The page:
Love – *SPOILERS IN THIS SECTION*
This theme is not apparent throughout the first book, but becomes more significant in later books as the characters grow in age. Percy explores his own developing feelings for Annabeth who is his longtime friend, but other romantic relationships involving other characters are also explored. These relationships can be complicated and lead to interesting developments, with some characters losing their significant other, and some relationships in which both characters die.
Although these themes may appear too mature for juvenile readers, they are rarely significant plot-lines, acting more as side stories. These can be a good way for young readers to learn more about their own romantic feelings, and explore what it might be like to lose somebody significant in their lives. Riordan does all of this without anything explicit, so this can be a good learning experience for young readers!
As a 12-year old with various problems, Percy is already struggling to find his identity when his world is turned upside-down with the news that he is a demigod (half-human, half-god). This realization sends Percy into a new world where he must explore what it means to be a hero, and what he must do in order to become the hero that he wants to be.
Themes of heroism, identity, and growth are common throughout the Percy Jackson books as Percy grows from a scared 12-year old to a leader among his peers and a hero. Children will find this story compelling yet relatable as they seek to form their own identity, and inspiring as they seek to become good people.
YA Fiction vs. Juvenile Fiction
When it comes to genres, some people can be sticklers! We hope that this section doesn’t make us out to be sticklers; sometimes these divisions can be helpful for guiding readers’ decisions. If you’re still unsure of what age is appropriate for reading Percy Jackson, this section may be helpful.
Fiction is generally divided based on two factors: the style of fiction and the age of the reader. The style of fiction is basically what kinds of books you like to read: fiction can be historical fiction, fantasy, science fiction, etc. However, fiction books are also typically divided according to what age they are appropriate for. These are typically divided into adult fiction, young adult (YA) fiction, and juvenile or middle-grade fiction (technically “children’s books” is a division here as well, but that’s less relevant for the current topic).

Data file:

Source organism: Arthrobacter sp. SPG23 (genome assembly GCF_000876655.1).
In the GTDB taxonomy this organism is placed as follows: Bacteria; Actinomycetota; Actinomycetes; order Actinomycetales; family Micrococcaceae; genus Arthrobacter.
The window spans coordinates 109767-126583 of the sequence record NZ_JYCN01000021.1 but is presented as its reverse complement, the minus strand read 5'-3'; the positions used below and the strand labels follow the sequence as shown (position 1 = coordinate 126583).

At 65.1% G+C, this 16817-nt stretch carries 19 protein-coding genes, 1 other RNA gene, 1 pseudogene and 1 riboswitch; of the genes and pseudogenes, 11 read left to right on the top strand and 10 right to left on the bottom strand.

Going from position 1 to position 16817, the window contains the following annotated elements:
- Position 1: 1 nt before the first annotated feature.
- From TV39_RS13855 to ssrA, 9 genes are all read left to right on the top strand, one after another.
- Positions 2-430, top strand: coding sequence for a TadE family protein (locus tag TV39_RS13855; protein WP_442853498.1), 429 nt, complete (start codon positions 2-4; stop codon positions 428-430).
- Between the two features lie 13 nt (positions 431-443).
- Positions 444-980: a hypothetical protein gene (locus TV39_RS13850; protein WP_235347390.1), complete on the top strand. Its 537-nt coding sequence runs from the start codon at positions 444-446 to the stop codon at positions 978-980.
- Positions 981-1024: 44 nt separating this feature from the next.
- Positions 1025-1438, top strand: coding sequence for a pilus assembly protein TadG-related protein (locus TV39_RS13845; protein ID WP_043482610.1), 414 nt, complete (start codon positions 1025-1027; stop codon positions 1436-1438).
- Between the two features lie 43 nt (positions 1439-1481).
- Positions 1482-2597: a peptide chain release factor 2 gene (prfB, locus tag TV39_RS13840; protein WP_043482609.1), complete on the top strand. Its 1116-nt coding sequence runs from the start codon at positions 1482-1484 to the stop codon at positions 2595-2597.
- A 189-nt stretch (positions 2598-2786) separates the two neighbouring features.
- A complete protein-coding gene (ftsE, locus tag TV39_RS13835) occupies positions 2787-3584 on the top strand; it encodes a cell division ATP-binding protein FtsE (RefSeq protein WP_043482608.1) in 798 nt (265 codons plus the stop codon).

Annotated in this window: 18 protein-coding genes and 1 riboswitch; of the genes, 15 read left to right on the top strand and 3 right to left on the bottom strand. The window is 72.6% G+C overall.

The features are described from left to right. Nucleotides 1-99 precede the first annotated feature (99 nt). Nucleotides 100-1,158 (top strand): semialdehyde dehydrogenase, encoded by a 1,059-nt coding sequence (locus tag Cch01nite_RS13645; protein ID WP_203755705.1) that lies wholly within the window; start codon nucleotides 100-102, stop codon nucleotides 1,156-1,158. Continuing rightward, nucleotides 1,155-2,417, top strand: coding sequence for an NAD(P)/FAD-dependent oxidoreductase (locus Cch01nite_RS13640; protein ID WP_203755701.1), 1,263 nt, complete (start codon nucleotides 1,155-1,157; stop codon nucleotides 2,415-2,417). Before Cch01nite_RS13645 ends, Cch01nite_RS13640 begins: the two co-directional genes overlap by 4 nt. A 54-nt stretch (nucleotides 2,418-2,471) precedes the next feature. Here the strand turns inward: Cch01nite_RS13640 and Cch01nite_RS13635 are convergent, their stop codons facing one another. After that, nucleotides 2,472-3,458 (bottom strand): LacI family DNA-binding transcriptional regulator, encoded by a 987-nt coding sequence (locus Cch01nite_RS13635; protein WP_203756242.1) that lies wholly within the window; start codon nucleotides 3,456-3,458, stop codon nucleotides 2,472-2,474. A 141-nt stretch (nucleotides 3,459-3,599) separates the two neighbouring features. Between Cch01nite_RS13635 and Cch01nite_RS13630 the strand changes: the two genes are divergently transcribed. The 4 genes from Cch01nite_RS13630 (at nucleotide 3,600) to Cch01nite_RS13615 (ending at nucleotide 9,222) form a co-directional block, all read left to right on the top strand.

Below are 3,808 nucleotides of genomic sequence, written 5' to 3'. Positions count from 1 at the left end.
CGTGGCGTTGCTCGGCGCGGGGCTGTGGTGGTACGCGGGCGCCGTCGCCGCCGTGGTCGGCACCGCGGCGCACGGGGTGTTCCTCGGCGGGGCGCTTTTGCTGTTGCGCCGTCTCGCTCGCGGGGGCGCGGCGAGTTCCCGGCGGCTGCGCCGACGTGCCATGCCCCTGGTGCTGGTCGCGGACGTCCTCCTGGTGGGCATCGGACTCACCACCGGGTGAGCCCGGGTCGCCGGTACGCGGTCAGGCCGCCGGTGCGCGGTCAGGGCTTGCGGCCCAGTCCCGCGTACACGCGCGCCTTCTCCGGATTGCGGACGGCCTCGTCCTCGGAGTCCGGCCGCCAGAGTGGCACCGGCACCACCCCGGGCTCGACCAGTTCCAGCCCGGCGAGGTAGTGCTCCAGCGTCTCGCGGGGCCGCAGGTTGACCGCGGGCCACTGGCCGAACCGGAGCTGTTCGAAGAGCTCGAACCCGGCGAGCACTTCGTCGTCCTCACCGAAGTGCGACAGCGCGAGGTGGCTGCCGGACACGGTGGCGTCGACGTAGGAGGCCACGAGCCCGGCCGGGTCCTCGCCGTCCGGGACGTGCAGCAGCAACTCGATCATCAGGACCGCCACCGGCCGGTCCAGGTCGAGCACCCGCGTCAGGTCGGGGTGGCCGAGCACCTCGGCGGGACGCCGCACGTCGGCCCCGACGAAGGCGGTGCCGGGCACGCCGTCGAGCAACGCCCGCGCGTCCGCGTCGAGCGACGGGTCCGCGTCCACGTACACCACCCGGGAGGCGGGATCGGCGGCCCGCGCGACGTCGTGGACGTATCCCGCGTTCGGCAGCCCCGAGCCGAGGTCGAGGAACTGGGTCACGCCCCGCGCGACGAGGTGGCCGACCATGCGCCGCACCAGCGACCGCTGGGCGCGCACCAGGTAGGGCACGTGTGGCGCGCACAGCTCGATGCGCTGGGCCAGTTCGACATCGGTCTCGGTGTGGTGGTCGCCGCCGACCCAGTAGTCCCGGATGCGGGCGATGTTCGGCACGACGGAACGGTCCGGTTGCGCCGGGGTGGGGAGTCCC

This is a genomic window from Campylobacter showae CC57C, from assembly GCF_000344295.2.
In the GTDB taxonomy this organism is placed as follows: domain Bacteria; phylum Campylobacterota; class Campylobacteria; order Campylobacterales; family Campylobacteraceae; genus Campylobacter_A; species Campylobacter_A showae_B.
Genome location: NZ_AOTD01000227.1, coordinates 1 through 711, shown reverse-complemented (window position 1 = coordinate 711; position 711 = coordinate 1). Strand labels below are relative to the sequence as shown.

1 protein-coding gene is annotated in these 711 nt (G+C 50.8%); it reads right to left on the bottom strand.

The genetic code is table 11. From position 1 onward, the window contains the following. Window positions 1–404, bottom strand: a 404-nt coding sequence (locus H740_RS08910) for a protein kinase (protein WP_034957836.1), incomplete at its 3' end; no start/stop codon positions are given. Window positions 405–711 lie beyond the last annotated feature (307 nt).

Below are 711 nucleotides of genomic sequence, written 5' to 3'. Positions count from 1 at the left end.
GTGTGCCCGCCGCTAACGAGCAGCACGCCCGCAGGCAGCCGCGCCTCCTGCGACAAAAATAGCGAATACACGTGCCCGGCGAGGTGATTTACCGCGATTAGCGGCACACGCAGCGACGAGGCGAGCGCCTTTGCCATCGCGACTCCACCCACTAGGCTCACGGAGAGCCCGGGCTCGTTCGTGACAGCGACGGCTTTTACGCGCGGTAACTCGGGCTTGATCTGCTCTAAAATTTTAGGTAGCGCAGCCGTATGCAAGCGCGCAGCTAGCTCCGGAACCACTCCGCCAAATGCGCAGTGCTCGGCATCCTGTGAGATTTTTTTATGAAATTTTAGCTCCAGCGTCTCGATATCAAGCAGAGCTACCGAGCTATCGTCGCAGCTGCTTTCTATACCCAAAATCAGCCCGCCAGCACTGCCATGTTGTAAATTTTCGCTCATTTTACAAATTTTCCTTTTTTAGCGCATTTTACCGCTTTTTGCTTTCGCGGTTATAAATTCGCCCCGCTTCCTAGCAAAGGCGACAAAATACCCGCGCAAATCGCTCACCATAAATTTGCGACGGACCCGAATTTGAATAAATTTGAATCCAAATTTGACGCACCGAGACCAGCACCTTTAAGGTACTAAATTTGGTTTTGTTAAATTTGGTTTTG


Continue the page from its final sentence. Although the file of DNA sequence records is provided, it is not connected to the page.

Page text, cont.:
As for specific ages, juvenile fiction is generally considered good for kids ages 8 to the early teenage years. While there’s no true standard, the consensus seems to be that juvenile stops and YA starts sometime between ages 12-14. YA fiction covers from this range to age 18, and adult fiction is for readers 18+.
There can be much that goes into determining what age range a work of fiction truly “fits in.” Books tend to get longer for older readers—adult fiction books can be 1,000+ pages—while juvenile fiction tends to stay in the 300-500 page range. YA fiction tends to always fall somewhere in-between juvenile and adult fiction.
Adult fiction books will have adult themes sometimes accompanied by explicit scenes, while juvenile fiction will never have anything too violent, sensual, or graphic.
One easy rule of thumb for grading a fiction book is the age/maturity level of the main character(s). Wherever the protagonist and their closest comrades fall should be the same age as the reader. For example, a 15-year old protagonist would denote a YA novel, while a 35-year old protagonist would denote an adult fiction novel.
Percy Jackson is hard to put clearly into either juvenile or YA because he grows from 12 at the start of the series to 16 by the end of the series. In the sequel series, The Heroes of Olympus, Percy and his friends then grow from 16 to 18+, becoming adults. For this reason, there are times when Percy Jackson blurs the lines between juvenile and YA, particularly in his first series.
Personally, I would rank Percy Jackson as an upper juvenile fiction series based on themes and overall tone. There is nothing inappropriate or difficult that would make it unreadable for younger juvenile audiences, but many of the themes feel close to YA themes as well. However, I believe that Percy Jackson would appeal to many YA fiction readers as well, due to its excellent storytelling and fun magic. For this reason, I’d call it an upper juvenile or lower YA fiction series.